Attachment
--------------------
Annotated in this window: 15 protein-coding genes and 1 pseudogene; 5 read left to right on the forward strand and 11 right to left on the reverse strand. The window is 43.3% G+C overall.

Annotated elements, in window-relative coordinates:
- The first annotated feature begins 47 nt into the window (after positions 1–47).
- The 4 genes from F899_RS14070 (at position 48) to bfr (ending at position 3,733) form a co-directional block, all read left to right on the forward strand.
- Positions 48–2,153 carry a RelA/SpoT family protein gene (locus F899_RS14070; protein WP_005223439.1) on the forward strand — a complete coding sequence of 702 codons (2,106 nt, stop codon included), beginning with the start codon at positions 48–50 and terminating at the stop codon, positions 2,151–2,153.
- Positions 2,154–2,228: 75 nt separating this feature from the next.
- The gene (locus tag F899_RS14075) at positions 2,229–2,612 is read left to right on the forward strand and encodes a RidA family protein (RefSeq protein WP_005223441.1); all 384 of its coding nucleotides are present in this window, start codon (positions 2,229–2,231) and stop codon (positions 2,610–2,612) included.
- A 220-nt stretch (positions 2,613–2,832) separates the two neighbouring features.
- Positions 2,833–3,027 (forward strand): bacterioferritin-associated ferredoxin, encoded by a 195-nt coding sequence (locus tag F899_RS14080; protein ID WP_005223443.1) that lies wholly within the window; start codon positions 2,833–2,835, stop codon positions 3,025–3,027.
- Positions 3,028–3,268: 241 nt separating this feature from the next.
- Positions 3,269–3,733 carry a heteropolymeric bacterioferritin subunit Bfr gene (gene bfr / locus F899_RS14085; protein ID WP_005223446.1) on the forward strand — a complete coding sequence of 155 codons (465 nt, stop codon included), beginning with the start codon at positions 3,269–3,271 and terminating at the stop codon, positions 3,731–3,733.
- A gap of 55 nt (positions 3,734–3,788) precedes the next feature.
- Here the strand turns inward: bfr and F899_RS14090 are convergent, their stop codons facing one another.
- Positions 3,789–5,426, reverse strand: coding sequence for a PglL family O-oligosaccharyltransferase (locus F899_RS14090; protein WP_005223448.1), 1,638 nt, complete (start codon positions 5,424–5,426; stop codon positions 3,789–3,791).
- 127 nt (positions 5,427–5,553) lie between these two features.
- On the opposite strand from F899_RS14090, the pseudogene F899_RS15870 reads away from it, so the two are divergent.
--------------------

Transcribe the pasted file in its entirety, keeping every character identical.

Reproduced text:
Annotated in this window: 15 protein-coding genes and 1 pseudogene; 5 read left to right on the forward strand and 11 right to left on the reverse strand. The window is 43.3% G+C overall.

Annotated elements, in window-relative coordinates:
- The first annotated feature begins 47 nt into the window (after positions 1–47).
- The 4 genes from F899_RS14070 (at position 48) to bfr (ending at position 3,733) form a co-directional block, all read left to right on the forward strand.
- Positions 48–2,153 carry a RelA/SpoT family protein gene (locus F899_RS14070; protein WP_005223439.1) on the forward strand — a complete coding sequence of 702 codons (2,106 nt, stop codon included), beginning with the start codon at positions 48–50 and terminating at the stop codon, positions 2,151–2,153.
- Positions 2,154–2,228: 75 nt separating this feature from the next.
- The gene (locus tag F899_RS14075) at positions 2,229–2,612 is read left to right on the forward strand and encodes a RidA family protein (RefSeq protein WP_005223441.1); all 384 of its coding nucleotides are present in this window, start codon (positions 2,229–2,231) and stop codon (positions 2,610–2,612) included.
- A 220-nt stretch (positions 2,613–2,832) separates the two neighbouring features.
- Positions 2,833–3,027 (forward strand): bacterioferritin-associated ferredoxin, encoded by a 195-nt coding sequence (locus tag F899_RS14080; protein ID WP_005223443.1) that lies wholly within the window; start codon positions 2,833–2,835, stop codon positions 3,025–3,027.
- Positions 3,028–3,268: 241 nt separating this feature from the next.
- Positions 3,269–3,733 carry a heteropolymeric bacterioferritin subunit Bfr gene (gene bfr / locus F899_RS14085; protein ID WP_005223446.1) on the forward strand — a complete coding sequence of 155 codons (465 nt, stop codon included), beginning with the start codon at positions 3,269–3,271 and terminating at the stop codon, positions 3,731–3,733.
- A gap of 55 nt (positions 3,734–3,788) precedes the next feature.
- Here the strand turns inward: bfr and F899_RS14090 are convergent, their stop codons facing one another.
- Positions 3,789–5,426, reverse strand: coding sequence for a PglL family O-oligosaccharyltransferase (locus F899_RS14090; protein WP_005223448.1), 1,638 nt, complete (start codon positions 5,424–5,426; stop codon positions 3,789–3,791).
- 127 nt (positions 5,427–5,553) lie between these two features.
- On the opposite strand from F899_RS14090, the pseudogene F899_RS15870 reads away from it, so the two are divergent.